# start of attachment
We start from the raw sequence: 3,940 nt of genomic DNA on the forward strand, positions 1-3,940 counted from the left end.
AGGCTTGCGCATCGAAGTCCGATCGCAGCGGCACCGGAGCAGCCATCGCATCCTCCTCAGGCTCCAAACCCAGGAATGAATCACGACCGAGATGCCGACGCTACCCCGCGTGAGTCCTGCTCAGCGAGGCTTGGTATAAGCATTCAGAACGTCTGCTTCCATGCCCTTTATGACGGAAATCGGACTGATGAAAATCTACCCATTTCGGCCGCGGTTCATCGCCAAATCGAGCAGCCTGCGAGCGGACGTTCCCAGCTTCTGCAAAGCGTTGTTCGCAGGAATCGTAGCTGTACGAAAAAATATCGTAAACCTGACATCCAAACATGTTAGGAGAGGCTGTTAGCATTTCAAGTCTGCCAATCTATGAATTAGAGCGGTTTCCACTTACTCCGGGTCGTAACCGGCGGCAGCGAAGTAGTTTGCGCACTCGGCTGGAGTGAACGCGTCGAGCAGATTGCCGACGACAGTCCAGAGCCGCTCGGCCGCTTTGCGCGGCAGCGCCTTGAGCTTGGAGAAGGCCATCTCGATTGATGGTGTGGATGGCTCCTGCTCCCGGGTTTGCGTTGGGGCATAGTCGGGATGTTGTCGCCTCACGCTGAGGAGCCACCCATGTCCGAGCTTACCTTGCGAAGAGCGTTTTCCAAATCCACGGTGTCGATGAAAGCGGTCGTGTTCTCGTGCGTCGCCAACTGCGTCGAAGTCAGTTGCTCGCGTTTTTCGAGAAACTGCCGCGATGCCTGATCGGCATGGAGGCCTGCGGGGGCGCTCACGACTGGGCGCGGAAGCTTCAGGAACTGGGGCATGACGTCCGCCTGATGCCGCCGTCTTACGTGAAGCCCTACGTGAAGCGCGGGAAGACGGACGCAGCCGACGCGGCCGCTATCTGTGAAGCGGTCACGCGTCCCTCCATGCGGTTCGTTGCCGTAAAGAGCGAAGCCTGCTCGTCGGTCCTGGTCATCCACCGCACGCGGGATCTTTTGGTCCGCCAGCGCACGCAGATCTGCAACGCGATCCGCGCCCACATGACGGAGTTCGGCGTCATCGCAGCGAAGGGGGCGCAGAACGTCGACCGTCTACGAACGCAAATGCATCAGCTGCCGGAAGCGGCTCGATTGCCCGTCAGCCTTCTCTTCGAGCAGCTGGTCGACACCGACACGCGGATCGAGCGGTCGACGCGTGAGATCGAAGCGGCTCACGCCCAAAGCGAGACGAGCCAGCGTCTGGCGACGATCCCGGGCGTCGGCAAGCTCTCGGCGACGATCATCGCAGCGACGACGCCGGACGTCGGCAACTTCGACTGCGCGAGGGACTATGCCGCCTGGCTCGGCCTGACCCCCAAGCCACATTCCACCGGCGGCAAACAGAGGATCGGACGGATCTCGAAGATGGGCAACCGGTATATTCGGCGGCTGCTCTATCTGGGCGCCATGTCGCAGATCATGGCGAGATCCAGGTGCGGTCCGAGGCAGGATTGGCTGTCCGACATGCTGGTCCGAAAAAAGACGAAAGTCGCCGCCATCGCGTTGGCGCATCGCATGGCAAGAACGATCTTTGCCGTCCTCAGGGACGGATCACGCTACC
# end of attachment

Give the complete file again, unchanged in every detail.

We start from the raw sequence: 3,940 nt of genomic DNA on the forward strand, positions 1-3,940 counted from the left end.
AGGCTTGCGCATCGAAGTCCGATCGCAGCGGCACCGGAGCAGCCATCGCATCCTCCTCAGGCTCCAAACCCAGGAATGAATCACGACCGAGATGCCGACGCTACCCCGCGTGAGTCCTGCTCAGCGAGGCTTGGTATAAGCATTCAGAACGTCTGCTTCCATGCCCTTTATGACGGAAATCGGACTGATGAAAATCTACCCATTTCGGCCGCGGTTCATCGCCAAATCGAGCAGCCTGCGAGCGGACGTTCCCAGCTTCTGCAAAGCGTTGTTCGCAGGAATCGTAGCTGTACGAAAAAATATCGTAAACCTGACATCCAAACATGTTAGGAGAGGCTGTTAGCATTTCAAGTCTGCCAATCTATGAATTAGAGCGGTTTCCACTTACTCCGGGTCGTAACCGGCGGCAGCGAAGTAGTTTGCGCACTCGGCTGGAGTGAACGCGTCGAGCAGATTGCCGACGACAGTCCAGAGCCGCTCGGCCGCTTTGCGCGGCAGCGCCTTGAGCTTGGAGAAGGCCATCTCGATTGATGGTGTGGATGGCTCCTGCTCCCGGGTTTGCGTTGGGGCATAGTCGGGATGTTGTCGCCTCACGCTGAGGAGCCACCCATGTCCGAGCTTACCTTGCGAAGAGCGTTTTCCAAATCCACGGTGTCGATGAAAGCGGTCGTGTTCTCGTGCGTCGCCAACTGCGTCGAAGTCAGTTGCTCGCGTTTTTCGAGAAACTGCCGCGATGCCTGATCGGCATGGAGGCCTGCGGGGGCGCTCACGACTGGGCGCGGAAGCTTCAGGAACTGGGGCATGACGTCCGCCTGATGCCGCCGTCTTACGTGAAGCCCTACGTGAAGCGCGGGAAGACGGACGCAGCCGACGCGGCCGCTATCTGTGAAGCGGTCACGCGTCCCTCCATGCGGTTCGTTGCCGTAAAGAGCGAAGCCTGCTCGTCGGTCCTGGTCATCCACCGCACGCGGGATCTTTTGGTCCGCCAGCGCACGCAGATCTGCAACGCGATCCGCGCCCACATGACGGAGTTCGGCGTCATCGCAGCGAAGGGGGCGCAGAACGTCGACCGTCTACGAACGCAAATGCATCAGCTGCCGGAAGCGGCTCGATTGCCCGTCAGCCTTCTCTTCGAGCAGCTGGTCGACACCGACACGCGGATCGAGCGGTCGACGCGTGAGATCGAAGCGGCTCACGCCCAAAGCGAGACGAGCCAGCGTCTGGCGACGATCCCGGGCGTCGGCAAGCTCTCGGCGACGATCATCGCAGCGACGACGCCGGACGTCGGCAACTTCGACTGCGCGAGGGACTATGCCGCCTGGCTCGGCCTGACCCCCAAGCCACATTCCACCGGCGGCAAACAGAGGATCGGACGGATCTCGAAGATGGGCAACCGGTATATTCGGCGGCTGCTCTATCTGGGCGCCATGTCGCAGATCATGGCGAGATCCAGGTGCGGTCCGAGGCAGGATTGGCTGTCCGACATGCTGGTCCGAAAAAAGACGAAAGTCGCCGCCATCGCGTTGGCGCATCGCATGGCAAGAACGATCTTTGCCGTCCTCAGGGACGGATCACGCTACC